Napalm attack in the Vietnam War
US Marines in Vietnam
Demonstration in the USA against the war

The American evolutionary psychologist and linguist Steven Pinker gives psychological and population - biological explanations for the phenomenon of the " baby boomers ", as the radical changes around 1960 are called in English. Pinker himself calls the phenomenon “decivilization in the 1960s” because the political and social upheavals in western countries had considerable aggressive side effects that had not occurred in the two decades before, such as a massive increase in murder and terrorism. He argues that because of the large number of young men in the population who were present as a result of the high birth rate (the so-called “baby boom”) after the Second World War, an increase in violence in societies was associated. In addition, the proportion of young people compared to their parents 'and grandparents' generation was, in relative terms, considerably higher than ever before, so that it was more difficult for the elderly to pass on the civilizational norms achieved to the numerous children and grandchildren ( James Q. Wilson ). The young generation in the 1960s was more horizontally networked through the emergence of an independent youth culture (music, clothing) and through the provision of new electronic media and was therefore able to orientate itself more towards peers (even distant ones) rather than the older ones. An additional phenomenon of the 1960s youth is an unprecedented mass prosperity, which goes hand in hand with a considerably higher education rate and thus a social advancement of broad sections of the population. According to the theory of Maslow's hierarchy of needs , this motivates more self-realization and satisfaction of individual needs compared to traditional social norms.

Martin Luther King was one of the first prominent Americans to speak out against the Vietnam War. He advocated cooperation between the civil rights movement and the peace movement. “He partly distanced himself from his dogma of non-violence by saying that he does not see why the state in Vietnam is using force against civilians, while at the same time the blacks of the USA should remain peaceful against this very violent state. In a war in which proportionally more blacks than whites fought, for a nation that is unable to sit on the same school desk with each other. King saw the root of all injustice in racism, militarism and materialism ”.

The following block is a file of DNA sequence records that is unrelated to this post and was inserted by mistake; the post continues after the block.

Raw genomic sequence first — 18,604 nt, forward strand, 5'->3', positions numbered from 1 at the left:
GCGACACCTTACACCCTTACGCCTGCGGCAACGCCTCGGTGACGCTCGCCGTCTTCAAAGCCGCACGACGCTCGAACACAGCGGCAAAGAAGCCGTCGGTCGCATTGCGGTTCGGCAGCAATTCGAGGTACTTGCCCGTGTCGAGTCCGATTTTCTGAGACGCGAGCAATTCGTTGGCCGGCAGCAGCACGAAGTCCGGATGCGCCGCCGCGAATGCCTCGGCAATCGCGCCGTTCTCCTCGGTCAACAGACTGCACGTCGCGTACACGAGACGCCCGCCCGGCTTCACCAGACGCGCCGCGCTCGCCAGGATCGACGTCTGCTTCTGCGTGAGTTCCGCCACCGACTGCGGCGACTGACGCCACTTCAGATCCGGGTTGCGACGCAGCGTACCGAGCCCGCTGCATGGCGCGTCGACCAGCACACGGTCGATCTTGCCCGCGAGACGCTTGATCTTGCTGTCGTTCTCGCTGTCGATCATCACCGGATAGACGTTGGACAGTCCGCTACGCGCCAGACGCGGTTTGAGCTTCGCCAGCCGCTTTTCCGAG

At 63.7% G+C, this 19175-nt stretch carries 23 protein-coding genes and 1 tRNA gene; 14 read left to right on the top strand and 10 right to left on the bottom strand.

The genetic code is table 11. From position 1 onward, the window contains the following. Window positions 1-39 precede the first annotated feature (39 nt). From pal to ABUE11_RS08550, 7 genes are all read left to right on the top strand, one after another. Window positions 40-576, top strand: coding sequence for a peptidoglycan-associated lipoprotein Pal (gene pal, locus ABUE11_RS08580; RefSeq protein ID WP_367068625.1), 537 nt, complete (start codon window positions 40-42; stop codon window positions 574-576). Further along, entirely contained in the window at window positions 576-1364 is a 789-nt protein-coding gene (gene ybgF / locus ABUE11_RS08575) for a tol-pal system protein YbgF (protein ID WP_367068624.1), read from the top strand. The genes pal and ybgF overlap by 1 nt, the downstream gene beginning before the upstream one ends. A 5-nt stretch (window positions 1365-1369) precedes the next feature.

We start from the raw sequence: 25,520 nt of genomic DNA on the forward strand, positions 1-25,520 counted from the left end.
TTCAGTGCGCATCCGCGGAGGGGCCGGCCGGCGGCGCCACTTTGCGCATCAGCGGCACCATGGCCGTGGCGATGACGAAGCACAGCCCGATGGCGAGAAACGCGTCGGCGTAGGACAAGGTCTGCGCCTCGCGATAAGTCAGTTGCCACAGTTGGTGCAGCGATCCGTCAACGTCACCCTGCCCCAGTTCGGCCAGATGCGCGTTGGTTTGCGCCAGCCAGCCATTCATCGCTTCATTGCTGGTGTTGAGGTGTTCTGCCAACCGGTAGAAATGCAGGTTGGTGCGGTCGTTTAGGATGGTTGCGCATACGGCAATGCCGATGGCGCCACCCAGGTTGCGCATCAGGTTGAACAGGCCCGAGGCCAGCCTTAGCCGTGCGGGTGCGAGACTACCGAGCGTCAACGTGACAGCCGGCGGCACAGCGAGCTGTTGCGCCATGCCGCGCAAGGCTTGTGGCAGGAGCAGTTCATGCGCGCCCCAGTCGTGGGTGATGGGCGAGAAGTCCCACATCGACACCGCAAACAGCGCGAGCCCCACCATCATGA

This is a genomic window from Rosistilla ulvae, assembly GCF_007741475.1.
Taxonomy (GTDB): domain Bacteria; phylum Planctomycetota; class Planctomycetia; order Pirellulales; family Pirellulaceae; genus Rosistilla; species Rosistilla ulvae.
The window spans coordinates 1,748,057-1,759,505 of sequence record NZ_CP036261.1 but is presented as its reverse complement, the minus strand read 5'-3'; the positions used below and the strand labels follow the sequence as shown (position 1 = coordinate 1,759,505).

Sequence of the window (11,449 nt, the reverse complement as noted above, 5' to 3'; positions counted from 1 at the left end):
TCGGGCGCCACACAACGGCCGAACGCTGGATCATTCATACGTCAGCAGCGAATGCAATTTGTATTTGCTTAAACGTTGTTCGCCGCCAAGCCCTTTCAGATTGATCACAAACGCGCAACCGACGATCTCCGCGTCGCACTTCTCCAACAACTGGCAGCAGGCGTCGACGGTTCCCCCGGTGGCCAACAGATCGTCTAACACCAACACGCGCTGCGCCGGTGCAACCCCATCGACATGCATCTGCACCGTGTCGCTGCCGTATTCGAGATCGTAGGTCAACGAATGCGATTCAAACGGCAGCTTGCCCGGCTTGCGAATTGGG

On August 28, 1963, the African American civil rights movement peaked when more than 250,000 people gathered in Washington, DC outside the Lincoln Memorial, listened to Martin Luther King's " I Have a Dream " speech . Among them were about 60,000 whites. On July 2, 1964, the United States Congress passed laws against political, social, and legal discrimination. In 1964, King received the Nobel Peace Prize. On April 4, 1968, Martin Luther King was shot. The student movements in the USA were partly based on the Black Panther Party and its identity politics.

Since the Tonkin incident in August 1964, the United States has been at war with North Vietnam. On the US side, it was mainly conscripts who fought. This led to criticism and opposition from the US population. Between 1965 and 1968 the war escalated. The USA used defoliant, so-called Agent Orange , which caused enormous damage to the population's health. This contributed significantly to the emergence of the 68 civil rights movement. On April 15, 1967, 300,000 people demonstrated in New York City against the American bombing raids on North Vietnam and demanded the immediate withdrawal of the Americans from South Vietnam. In October 1967 there were large demonstrations in Washington DC. These protests spread to Paris, Amsterdam, Copenhagen, Berlin and Tokyo.